Periphial neuropathy is a common side effect of chemotherapy. It causes numbness in your hands and feet, which eventually subsides. There were some days when I would be ironing and I wouldn't even feel the hot steam on my fingers. It becomes very dangerous, so I had to use more caution when doing things. I worried how long it would last, if it would be permanent, but I never panicked. Even now I have some days where my fingers don't seem to "work right" but for the most part it went away.
Were you confident that you'd be back to your old self as soon as you were?
I actually thought I'd feel "normal" a lot sooner! My last chemo was January 5th, but it took until about April before I felt like I was back to "me". I gained some weight from the steroids I was on and that made me feel more uncomfortable than the hair loss!! I am still getting a "low dose chemo" treatment called Herceptin which has minimal side effects, so between that and the hormone therapy I am on I don't think I'll ever get back to 100% normal, maybe just a "new normal".
Have you found inspiration in your cancer, treatments, or survival?
Definitely! I was always proactive about my health, but when you are faced with cancer, you learn to fight a little bit harder. You seek out the best doctors, best treatment, best support, best information, and you become an active participant. I'm also trying to really live my best life- travel, being with my family and friends, pushing myself to try new things. It gives you a whole new perspective.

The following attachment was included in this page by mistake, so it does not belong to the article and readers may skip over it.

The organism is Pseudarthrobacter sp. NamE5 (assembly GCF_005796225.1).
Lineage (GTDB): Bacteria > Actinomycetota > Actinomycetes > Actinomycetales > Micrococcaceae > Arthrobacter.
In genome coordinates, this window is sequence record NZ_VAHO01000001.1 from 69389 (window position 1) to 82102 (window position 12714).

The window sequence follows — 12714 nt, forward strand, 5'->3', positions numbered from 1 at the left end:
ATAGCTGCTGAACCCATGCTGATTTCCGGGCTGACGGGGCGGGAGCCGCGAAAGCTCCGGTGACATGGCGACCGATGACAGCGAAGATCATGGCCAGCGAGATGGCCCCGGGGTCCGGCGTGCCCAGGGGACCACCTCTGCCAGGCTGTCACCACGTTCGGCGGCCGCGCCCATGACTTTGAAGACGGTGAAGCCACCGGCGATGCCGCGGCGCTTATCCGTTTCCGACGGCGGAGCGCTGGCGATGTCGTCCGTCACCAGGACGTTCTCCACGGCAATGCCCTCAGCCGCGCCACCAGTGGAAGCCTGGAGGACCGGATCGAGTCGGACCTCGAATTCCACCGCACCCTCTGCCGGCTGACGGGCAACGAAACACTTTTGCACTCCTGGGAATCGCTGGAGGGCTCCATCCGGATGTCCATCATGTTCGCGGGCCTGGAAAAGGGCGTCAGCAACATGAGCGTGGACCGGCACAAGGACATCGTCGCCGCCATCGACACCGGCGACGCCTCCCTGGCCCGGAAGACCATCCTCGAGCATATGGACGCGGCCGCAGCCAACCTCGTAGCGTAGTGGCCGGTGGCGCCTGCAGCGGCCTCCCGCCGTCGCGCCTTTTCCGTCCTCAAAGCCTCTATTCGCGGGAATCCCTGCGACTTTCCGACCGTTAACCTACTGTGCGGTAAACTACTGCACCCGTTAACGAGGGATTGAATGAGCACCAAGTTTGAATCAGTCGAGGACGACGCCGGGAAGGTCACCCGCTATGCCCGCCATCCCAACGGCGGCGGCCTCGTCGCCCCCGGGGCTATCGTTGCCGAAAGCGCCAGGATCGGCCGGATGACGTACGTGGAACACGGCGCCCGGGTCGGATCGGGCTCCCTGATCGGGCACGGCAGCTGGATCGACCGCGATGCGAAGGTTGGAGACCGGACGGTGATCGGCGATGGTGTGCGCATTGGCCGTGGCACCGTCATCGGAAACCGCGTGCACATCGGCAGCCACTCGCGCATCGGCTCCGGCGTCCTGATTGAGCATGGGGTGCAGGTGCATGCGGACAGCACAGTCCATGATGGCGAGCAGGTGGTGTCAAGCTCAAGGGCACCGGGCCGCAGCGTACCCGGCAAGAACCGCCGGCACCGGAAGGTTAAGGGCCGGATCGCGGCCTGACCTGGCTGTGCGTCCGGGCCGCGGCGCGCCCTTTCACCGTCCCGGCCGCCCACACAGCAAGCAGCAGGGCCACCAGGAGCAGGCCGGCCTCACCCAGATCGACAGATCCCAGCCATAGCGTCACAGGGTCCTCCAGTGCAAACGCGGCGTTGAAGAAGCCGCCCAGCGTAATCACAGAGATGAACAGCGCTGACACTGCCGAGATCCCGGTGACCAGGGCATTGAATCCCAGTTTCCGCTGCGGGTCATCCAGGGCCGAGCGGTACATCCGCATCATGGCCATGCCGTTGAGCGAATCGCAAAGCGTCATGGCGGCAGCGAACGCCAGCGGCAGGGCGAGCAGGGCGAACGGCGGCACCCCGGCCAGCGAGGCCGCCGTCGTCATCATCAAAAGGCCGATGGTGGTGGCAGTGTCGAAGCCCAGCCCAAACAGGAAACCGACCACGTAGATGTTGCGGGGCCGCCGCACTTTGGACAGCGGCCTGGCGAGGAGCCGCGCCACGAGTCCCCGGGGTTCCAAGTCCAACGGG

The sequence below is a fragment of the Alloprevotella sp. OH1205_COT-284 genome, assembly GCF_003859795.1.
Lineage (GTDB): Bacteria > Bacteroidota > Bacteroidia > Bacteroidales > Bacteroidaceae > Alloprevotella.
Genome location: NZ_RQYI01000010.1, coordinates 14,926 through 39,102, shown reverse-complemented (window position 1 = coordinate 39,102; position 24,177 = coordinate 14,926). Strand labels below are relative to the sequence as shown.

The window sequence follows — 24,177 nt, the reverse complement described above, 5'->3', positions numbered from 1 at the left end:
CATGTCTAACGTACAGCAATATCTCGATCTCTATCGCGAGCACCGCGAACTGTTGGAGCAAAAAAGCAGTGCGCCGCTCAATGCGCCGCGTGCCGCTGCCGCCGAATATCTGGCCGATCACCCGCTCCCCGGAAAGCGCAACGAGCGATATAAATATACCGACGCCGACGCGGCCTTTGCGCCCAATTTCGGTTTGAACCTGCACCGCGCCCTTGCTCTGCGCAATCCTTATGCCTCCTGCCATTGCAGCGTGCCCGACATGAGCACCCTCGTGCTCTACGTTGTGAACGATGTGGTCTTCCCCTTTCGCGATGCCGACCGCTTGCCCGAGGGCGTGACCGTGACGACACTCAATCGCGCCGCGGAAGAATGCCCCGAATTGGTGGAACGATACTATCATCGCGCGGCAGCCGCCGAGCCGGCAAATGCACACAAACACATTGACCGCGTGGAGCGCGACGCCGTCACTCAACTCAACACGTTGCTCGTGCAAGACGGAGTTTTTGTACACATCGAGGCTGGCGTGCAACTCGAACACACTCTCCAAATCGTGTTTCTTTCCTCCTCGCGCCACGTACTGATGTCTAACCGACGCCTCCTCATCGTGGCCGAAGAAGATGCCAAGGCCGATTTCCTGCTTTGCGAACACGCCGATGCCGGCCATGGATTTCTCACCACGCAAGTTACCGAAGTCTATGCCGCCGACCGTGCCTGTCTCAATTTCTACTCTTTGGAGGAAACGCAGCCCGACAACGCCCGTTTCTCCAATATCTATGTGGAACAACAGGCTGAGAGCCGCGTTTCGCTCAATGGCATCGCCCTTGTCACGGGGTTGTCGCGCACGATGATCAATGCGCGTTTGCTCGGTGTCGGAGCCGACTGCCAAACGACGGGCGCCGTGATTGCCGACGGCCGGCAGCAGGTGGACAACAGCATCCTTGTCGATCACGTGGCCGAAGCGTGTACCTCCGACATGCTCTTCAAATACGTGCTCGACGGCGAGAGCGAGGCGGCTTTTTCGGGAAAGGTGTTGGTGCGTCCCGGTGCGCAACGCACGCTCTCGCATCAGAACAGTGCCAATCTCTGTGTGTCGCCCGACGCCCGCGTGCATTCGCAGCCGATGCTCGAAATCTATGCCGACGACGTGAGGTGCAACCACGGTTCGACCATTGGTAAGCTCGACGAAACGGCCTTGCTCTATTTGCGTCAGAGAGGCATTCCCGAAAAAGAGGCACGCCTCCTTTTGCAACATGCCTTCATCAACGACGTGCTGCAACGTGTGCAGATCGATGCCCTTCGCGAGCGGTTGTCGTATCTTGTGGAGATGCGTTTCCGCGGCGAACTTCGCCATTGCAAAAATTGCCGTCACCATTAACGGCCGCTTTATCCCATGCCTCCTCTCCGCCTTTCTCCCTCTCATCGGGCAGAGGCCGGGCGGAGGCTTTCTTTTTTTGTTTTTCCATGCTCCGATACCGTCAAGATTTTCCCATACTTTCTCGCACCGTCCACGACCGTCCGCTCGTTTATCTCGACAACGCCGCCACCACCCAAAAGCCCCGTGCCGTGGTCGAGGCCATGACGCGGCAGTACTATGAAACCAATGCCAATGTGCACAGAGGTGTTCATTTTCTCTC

During treatment, what things could you not live without?
The silly things like apple juice, pancakes, hard candies, and comfort food!
In your opinion, how can somebody support a friend or a family member who is going through breast cancer treatment?
Offer to help. Pre-made dinners that you can freeze and reheat are wonderful. Give gift certificates for take out/pizza/fast food, or make arrangements to bring over a warm meal. But here's the thing- be thoughtful. Don't just show up on someone's doorstep at 5pm with an entire meal prepared. Although you have great intentions, it's best to make arrangements a few days in advance to drop off food. Also offer to help CLEAN. There were some days I could hardly walk up the stairs, let alone push a vacuum around the house or scrub a toilet. Especially with having such a weak immune system during chemo, it's important to keep a clean home. Babysit- my friend Danielle was a LIFESAVER- despite having 3 children ages 5 and under, she would watch Lilly anytime and every time I asked. One day I was so exhausted I called and asked if we could come over so I could sleep (at her house!) for an hour.